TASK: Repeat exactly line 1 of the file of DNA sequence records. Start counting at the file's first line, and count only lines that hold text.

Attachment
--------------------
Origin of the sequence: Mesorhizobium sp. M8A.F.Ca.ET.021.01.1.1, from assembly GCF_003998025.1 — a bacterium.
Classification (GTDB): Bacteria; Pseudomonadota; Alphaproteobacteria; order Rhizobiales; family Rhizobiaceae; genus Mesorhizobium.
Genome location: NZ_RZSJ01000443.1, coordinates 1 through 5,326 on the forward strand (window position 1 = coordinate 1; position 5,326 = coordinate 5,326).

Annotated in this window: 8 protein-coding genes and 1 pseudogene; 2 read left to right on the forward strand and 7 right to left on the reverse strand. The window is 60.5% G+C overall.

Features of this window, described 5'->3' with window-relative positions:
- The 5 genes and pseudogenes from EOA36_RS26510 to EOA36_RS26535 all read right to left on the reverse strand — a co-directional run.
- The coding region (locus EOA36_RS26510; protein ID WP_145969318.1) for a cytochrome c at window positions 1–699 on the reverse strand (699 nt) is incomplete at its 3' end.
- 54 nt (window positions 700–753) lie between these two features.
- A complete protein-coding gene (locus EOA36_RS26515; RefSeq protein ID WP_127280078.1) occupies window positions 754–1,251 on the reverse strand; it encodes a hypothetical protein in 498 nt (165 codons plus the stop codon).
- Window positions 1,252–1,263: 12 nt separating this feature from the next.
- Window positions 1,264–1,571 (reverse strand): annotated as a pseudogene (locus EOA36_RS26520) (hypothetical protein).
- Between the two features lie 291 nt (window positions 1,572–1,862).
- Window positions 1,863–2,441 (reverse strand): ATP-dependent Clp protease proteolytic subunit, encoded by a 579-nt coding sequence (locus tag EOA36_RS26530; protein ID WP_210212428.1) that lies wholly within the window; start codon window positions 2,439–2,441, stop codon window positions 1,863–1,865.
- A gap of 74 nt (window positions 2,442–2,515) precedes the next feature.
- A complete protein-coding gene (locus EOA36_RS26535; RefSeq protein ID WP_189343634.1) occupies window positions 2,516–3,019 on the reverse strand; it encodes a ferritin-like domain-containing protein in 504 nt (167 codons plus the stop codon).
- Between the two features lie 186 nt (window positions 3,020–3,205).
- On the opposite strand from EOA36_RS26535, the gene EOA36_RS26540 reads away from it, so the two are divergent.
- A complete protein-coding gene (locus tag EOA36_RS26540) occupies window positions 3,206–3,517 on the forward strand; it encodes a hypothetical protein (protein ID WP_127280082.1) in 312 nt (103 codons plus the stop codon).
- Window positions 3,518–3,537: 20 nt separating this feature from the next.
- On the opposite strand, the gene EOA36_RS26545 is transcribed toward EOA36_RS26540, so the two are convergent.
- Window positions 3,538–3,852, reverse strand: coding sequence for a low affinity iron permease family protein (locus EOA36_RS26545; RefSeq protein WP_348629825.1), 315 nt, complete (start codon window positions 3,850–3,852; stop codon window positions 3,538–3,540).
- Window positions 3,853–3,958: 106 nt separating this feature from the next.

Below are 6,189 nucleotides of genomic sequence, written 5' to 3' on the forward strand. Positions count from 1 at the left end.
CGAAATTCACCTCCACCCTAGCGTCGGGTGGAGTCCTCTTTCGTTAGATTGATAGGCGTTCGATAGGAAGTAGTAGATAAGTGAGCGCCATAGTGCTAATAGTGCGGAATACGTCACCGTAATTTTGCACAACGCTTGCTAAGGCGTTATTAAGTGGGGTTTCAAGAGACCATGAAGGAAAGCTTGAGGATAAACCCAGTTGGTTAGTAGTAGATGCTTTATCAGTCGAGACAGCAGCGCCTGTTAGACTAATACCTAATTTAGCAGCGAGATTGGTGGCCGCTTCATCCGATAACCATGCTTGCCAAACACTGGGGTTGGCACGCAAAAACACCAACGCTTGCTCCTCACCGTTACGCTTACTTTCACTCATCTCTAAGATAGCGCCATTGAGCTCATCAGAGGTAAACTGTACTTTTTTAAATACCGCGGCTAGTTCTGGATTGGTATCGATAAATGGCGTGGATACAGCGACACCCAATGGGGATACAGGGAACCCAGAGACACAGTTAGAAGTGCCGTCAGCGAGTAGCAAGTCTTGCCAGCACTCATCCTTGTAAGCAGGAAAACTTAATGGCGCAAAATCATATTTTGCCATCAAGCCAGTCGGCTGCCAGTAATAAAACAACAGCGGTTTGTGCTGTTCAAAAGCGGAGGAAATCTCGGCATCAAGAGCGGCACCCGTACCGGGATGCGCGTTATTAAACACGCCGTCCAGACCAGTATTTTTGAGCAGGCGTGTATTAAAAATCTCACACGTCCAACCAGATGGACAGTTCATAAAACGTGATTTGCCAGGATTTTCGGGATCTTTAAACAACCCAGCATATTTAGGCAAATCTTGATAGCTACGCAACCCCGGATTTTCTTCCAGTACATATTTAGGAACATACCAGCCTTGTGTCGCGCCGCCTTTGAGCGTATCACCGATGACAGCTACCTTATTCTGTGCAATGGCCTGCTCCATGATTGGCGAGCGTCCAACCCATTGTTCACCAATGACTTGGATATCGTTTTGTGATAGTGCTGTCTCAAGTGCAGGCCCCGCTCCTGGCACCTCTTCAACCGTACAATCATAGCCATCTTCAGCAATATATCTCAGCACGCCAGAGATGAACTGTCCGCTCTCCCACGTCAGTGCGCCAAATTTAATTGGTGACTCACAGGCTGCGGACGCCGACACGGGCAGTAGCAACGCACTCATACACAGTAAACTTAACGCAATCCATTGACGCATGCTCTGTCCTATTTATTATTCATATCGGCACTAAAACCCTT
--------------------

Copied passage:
Origin of the sequence: Mesorhizobium sp. M8A.F.Ca.ET.021.01.1.1, from assembly GCF_003998025.1 — a bacterium.